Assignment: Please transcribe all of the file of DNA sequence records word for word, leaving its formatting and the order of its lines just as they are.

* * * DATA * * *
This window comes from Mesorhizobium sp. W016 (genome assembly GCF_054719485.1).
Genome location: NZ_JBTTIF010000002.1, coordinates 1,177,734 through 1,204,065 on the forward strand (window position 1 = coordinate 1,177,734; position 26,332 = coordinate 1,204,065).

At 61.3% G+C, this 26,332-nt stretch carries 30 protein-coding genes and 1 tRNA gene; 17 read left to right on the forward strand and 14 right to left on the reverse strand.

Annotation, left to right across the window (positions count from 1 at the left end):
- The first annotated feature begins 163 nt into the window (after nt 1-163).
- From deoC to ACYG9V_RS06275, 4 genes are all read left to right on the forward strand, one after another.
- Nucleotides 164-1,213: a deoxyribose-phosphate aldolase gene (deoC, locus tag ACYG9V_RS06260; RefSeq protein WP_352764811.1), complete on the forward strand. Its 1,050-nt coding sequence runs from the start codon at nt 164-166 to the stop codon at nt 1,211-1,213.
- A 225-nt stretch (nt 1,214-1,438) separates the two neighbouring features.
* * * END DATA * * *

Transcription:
This window comes from Mesorhizobium sp. W016 (genome assembly GCF_054719485.1).
Genome location: NZ_JBTTIF010000002.1, coordinates 1,177,734 through 1,204,065 on the forward strand (window position 1 = coordinate 1,177,734; position 26,332 = coordinate 1,204,065).

At 61.3% G+C, this 26,332-nt stretch carries 30 protein-coding genes and 1 tRNA gene; 17 read left to right on the forward strand and 14 right to left on the reverse strand.

Annotation, left to right across the window (positions count from 1 at the left end):
- The first annotated feature begins 163 nt into the window (after nt 1-163).
- From deoC to ACYG9V_RS06275, 4 genes are all read left to right on the forward strand, one after another.
- Nucleotides 164-1,213: a deoxyribose-phosphate aldolase gene (deoC, locus tag ACYG9V_RS06260; RefSeq protein WP_352764811.1), complete on the forward strand. Its 1,050-nt coding sequence runs from the start codon at nt 164-166 to the stop codon at nt 1,211-1,213.
- A 225-nt stretch (nt 1,214-1,438) separates the two neighbouring features.